Fashion rental service Rent the Runway recently secured a $20 million investment from Alibaba founders Jack Ma and Joe Tsai through their investment arm Blue Pool Capital, according to Recode.
With the investment, the company is reportedly valued at $800 million.
“I have huge respect for Joe and Jack and wanted to opportunistically involve them in the business as we embark on our biggest growth stage,” Rent the Runway CEO Jennifer Hyman told the publication. “Given the global aspirations that we have—especially in Asia—I thought they would be very good people to have around the table.”
Hyman said the company wasn’t seeking investment but she sees the relationship as an opportunity, regardless of whether Rent the Runway remains private, sells or launches an IPO.
Taking a page from the sharing economy, Rent the Runway allows consumers to borrow apparel and accessories instead of buying them. The service works in two ways, either women can pay per rental or opt for a membership, which allows them to borrow up to four items for an endless closet. The company offers more than 500 brands, including upscale labels like Proenza Schouler, Red Valentino, Cushnie et Ochs and Peter Pilotto.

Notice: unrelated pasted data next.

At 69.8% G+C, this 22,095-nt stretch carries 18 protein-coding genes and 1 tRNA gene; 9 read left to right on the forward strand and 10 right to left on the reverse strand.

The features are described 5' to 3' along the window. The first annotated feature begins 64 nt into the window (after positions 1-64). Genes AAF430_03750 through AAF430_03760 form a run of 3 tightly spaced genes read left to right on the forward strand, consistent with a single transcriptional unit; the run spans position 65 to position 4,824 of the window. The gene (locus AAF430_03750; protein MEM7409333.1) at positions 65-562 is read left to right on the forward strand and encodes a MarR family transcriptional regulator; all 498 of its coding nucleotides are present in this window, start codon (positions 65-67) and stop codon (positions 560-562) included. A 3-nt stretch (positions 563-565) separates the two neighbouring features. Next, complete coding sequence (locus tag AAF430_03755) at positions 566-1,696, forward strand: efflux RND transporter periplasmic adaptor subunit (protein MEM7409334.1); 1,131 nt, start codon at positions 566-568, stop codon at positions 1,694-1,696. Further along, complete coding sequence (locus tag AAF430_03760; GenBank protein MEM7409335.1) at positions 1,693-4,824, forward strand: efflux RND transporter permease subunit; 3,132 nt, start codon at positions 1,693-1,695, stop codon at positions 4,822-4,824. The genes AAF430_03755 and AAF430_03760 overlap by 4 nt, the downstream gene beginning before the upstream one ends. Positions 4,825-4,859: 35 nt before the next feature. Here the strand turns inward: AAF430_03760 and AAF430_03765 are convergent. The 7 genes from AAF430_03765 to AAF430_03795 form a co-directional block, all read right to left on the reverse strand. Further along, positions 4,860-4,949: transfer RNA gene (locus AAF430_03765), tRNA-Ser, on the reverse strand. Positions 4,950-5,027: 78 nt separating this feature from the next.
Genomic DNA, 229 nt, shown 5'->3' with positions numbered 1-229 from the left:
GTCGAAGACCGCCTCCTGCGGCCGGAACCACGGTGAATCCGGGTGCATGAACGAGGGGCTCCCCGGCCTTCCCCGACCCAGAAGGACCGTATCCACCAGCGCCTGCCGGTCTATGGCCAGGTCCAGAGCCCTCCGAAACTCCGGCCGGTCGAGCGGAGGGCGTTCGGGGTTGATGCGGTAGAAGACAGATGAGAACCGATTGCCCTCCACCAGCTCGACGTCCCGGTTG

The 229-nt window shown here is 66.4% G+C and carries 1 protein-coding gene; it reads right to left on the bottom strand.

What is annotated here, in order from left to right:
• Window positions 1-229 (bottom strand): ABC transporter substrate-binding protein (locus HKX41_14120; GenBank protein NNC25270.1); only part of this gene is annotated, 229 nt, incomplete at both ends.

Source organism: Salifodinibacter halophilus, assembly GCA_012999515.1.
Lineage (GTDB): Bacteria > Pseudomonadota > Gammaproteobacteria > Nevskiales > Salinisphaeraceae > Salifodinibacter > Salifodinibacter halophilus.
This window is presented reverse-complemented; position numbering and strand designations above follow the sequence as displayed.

“Our subscription business is up 125% year-over-year and is projected to triple in 2018,” Hyman said in an October release announcing the company’s lower priced tier, which allows shoppers to access a subset of the options premium members enjoy.
Users can also access “the closet in the cloud” via the company’s five retail locations. Stylists are on hand to help those needing assistance with selecting the styles that work best for them. And tapping into the shopper who turns to the site for special occasions, the company just added a wedding concierge complete with at-home fittings and on-call help to aid the whole party in looking their best. Beyond the rental model, Rent the Runway allows consumers to purchase any look they really love.
“With the decline in physical retail sales…the rise of Amazon happening so quickly, it’s difficult for brands to stay afloat,” Hyman told CNBC. “We are a growing and important player for brands, and it’s one of our missions to help incredible designers have big businesses.”
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